Increased alcohol intake: Are Tuesdays the new Thursday when it comes to opening the vino? New figures show that over 30% of us are drinking more at home. Knowing how much you are drinking is the first place to start if you want to cut out this habit. Keep a journal if possible and find other ways to reward yourself.
Poor sleep habits: Binging on Netflix is now a national pastime but when it starts to affect your sleep it is time to pare back The Crown obsession. The pandemic has also triggered some pretty out there dreams which can also interfere with your z’s. Kim says that getting into a sleep routine is key. “Go to bed at the same time every night. Set an alarm to remind yourself to switch off the box and go to bed”. Your morning-self will thank us!
Comfort eating: Where do we start? If there was ever a time to turn to pizza and cakes it is while we are locked in our homes as a killer virus pandemic surges outside. Don’t beat yourself up too much about those extra lbs. “Start off by keeping a food diary” says Kim. “Note down everything you eat, at what time and how you feel. This will help identify non-hunger triggers for eating so you can find healthier strategies”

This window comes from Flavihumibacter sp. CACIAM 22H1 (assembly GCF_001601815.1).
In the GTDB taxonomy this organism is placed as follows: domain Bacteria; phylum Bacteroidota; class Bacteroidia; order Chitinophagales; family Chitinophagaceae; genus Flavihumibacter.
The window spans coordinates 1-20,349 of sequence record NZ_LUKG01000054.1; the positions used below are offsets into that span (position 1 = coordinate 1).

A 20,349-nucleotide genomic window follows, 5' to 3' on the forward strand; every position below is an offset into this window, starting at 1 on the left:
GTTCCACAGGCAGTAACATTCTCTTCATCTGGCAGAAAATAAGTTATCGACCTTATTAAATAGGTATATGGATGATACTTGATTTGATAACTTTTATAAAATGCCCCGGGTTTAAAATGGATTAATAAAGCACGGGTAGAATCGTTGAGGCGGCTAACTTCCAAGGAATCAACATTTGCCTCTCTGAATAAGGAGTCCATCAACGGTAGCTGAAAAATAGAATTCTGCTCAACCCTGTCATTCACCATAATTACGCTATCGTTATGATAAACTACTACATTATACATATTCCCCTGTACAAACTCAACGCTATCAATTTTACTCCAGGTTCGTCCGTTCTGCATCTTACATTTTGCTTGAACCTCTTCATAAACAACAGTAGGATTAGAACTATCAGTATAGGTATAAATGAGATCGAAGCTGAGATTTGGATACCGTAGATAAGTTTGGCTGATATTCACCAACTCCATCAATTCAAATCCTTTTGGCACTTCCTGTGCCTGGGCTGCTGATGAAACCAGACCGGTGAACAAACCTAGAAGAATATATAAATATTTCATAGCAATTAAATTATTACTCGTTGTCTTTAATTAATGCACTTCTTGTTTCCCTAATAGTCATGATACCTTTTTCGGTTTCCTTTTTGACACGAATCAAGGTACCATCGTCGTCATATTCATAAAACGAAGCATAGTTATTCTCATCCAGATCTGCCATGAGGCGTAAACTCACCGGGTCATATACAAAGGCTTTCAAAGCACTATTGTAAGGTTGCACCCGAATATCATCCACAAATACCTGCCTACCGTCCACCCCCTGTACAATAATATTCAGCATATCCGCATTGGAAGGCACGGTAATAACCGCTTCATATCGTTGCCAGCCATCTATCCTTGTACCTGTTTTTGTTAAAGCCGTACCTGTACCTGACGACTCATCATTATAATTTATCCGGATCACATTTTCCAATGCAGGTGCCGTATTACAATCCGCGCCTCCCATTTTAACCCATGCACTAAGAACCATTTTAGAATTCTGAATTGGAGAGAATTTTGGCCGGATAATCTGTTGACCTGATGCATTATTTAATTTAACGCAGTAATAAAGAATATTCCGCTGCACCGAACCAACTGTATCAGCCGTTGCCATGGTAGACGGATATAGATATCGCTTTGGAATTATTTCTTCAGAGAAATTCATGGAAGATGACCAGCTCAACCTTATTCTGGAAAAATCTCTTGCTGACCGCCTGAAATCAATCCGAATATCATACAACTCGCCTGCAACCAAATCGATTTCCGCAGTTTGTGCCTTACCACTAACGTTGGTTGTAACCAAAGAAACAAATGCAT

Kim Pearson is a qualified nutritionist and weight loss specialist based on London’s Harley Street.
Chronic pain is extremely difficult to live with on a...
A woman who sacrificed everything for her career finds herself...
Most of us think that being in that state of peak performance happens by accident, but what if we told you that by tracking your infradian rhythm, you could be in peak flow with “precision, predictability and reliability”?
Researchers believe that fasting can now flip a regenerative switch...
50% all babies born today will develop allergies, and up to a third will become asthmatic or suffer from eczema. So how can you reduce your baby’s risk of developing these conditions?
For Mother's Day Lia Hynes sits down with Rosanna Davidson, whose exceptional journey into motherhood has given many hope.